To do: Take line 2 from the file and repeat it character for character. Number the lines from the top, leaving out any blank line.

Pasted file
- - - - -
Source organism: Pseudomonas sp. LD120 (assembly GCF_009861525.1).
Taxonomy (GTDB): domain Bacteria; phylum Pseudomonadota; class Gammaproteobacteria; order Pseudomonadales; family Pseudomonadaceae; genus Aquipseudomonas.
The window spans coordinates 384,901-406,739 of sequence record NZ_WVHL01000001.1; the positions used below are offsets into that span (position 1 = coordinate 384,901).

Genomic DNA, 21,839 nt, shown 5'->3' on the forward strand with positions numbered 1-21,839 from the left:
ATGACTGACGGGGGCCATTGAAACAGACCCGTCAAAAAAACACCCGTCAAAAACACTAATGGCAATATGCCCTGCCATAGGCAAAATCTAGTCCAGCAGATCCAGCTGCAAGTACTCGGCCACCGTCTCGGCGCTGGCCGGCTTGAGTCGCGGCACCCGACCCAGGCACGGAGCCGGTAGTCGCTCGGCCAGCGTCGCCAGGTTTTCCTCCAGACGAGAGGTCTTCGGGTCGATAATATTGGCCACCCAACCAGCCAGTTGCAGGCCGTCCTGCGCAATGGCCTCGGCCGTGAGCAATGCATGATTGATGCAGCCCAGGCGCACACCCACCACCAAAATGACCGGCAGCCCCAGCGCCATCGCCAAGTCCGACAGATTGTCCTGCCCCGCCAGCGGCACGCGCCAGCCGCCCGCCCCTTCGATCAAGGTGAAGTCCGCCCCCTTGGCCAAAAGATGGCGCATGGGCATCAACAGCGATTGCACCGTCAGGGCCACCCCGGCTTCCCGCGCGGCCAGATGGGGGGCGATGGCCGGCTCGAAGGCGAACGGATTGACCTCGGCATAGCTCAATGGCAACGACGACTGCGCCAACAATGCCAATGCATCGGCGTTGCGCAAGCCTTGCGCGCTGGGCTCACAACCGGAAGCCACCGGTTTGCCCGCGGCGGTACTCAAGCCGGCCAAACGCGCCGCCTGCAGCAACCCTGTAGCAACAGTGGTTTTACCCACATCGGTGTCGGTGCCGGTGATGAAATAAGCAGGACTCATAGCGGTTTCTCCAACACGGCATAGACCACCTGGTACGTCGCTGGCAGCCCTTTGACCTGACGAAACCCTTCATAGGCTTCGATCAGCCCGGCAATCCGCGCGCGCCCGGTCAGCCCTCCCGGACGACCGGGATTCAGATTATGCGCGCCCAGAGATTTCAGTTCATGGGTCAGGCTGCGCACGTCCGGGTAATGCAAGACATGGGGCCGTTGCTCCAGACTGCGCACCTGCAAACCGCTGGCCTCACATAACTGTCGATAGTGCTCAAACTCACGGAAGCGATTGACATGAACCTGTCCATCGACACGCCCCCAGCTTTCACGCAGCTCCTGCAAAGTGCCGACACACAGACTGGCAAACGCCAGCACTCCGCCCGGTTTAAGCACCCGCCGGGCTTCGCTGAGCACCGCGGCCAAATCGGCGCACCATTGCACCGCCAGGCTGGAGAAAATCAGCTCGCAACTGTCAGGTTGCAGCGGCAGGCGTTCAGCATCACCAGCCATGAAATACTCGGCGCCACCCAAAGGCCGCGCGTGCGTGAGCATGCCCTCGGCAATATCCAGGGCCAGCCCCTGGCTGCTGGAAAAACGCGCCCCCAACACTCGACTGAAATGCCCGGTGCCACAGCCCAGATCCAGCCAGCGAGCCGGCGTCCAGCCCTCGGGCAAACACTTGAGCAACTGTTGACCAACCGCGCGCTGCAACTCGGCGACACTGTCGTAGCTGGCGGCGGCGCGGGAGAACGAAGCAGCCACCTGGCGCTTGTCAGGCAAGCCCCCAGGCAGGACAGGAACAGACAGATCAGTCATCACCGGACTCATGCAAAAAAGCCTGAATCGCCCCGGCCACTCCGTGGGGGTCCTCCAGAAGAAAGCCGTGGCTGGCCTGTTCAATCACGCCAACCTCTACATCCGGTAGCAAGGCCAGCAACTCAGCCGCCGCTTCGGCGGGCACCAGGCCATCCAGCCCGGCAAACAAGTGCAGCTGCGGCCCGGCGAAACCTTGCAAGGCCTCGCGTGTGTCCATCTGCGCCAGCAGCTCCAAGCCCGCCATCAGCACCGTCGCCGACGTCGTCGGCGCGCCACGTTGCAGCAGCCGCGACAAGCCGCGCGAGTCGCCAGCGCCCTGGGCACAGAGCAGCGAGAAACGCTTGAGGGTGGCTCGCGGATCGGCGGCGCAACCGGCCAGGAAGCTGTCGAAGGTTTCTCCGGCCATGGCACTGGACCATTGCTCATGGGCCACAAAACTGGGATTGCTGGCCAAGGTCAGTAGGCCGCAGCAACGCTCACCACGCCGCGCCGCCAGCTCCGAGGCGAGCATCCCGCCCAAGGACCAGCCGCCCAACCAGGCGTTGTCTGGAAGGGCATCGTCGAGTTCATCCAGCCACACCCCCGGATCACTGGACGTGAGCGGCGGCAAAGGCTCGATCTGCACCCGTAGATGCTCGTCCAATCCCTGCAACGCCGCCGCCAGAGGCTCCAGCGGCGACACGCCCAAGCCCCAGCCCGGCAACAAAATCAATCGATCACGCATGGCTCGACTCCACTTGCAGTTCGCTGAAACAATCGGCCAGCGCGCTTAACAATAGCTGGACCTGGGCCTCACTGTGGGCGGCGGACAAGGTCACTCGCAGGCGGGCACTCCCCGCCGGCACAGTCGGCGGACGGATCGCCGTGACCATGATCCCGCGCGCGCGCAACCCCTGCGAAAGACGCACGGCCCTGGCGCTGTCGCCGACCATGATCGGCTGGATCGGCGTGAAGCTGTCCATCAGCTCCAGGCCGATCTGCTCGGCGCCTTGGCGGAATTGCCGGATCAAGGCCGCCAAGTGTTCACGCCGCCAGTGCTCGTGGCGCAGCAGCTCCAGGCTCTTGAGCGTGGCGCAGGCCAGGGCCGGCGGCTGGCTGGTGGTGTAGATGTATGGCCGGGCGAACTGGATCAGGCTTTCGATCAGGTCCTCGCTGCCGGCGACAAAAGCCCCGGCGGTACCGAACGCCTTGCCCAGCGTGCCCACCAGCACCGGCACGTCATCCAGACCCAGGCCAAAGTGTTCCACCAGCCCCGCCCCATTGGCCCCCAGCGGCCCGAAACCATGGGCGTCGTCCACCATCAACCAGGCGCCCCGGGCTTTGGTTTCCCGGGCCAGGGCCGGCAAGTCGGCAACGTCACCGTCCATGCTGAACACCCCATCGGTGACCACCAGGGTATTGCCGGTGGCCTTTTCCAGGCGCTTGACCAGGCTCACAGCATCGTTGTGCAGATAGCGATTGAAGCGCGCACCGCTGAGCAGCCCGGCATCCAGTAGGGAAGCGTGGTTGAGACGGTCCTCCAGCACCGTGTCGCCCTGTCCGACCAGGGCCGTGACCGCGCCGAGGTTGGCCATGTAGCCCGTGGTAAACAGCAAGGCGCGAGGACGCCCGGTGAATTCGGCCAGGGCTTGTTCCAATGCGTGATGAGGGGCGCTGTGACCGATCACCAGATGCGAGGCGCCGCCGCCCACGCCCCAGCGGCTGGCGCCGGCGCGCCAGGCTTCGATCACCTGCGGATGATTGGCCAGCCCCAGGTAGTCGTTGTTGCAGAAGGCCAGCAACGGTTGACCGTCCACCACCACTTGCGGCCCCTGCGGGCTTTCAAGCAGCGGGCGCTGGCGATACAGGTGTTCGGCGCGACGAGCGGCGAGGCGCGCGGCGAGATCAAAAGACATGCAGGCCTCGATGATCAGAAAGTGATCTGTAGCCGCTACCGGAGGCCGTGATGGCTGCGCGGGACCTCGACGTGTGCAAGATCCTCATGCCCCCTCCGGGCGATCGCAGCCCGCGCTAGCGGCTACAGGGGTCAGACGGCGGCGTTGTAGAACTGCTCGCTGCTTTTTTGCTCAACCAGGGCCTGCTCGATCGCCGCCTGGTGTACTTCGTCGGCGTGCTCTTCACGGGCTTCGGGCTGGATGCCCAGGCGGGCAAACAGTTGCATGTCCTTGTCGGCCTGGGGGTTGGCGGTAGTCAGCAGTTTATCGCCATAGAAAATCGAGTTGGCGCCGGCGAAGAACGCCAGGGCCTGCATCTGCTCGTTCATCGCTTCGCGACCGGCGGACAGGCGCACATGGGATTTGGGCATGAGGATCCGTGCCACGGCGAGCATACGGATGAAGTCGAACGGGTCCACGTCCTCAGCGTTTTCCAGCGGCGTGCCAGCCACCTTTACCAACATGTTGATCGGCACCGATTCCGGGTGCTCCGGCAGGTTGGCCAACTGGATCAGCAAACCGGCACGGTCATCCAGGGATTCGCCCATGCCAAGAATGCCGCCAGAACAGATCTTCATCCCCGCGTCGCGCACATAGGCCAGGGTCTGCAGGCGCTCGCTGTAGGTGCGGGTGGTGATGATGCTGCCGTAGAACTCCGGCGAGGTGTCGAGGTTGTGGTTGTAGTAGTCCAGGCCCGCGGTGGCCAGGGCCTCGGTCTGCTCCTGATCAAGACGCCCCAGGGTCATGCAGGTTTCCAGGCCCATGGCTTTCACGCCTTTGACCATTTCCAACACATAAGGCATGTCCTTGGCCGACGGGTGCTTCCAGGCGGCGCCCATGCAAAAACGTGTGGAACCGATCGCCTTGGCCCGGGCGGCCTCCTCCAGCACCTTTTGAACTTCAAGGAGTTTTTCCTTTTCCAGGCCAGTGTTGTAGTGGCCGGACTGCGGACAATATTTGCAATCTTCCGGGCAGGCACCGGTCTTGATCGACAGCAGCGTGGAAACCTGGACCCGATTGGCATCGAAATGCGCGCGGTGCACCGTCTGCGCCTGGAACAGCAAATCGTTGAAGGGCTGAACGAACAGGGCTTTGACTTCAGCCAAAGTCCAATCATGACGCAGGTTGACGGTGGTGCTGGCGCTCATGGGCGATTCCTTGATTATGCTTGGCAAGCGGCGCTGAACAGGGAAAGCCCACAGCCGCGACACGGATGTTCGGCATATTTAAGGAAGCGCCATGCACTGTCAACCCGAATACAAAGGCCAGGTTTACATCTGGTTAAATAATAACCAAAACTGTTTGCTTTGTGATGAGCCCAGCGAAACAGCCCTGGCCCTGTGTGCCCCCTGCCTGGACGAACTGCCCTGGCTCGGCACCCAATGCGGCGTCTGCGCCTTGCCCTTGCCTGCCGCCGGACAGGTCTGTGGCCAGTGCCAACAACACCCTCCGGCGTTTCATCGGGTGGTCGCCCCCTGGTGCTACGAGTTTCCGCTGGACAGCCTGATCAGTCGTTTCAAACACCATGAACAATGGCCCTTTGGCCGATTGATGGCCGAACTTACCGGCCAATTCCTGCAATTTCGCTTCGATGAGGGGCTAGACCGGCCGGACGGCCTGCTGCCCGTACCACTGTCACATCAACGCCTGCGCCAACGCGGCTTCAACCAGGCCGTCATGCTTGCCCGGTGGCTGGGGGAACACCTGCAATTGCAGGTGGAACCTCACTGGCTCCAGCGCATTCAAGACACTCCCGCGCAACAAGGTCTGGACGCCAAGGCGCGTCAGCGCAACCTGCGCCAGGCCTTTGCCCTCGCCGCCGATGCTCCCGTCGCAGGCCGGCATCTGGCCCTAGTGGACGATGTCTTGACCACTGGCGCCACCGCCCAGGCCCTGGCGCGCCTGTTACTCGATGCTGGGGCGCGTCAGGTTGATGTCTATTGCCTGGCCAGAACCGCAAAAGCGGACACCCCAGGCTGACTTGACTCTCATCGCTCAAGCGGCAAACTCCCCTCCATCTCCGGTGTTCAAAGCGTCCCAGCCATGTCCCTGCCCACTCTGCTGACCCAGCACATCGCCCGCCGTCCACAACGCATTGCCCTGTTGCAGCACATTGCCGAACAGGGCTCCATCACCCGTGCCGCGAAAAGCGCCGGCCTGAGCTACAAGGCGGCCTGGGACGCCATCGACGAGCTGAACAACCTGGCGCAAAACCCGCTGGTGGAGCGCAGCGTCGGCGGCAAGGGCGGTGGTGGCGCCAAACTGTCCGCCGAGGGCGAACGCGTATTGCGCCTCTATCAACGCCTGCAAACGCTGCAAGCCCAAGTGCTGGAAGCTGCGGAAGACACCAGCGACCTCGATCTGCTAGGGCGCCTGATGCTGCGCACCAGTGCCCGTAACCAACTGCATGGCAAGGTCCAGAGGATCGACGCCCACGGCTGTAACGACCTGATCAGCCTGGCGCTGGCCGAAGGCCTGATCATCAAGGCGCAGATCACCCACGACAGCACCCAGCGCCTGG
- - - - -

Taxonomy (GTDB): domain Bacteria; phylum Pseudomonadota; class Gammaproteobacteria; order Pseudomonadales; family Pseudomonadaceae; genus Aquipseudomonas.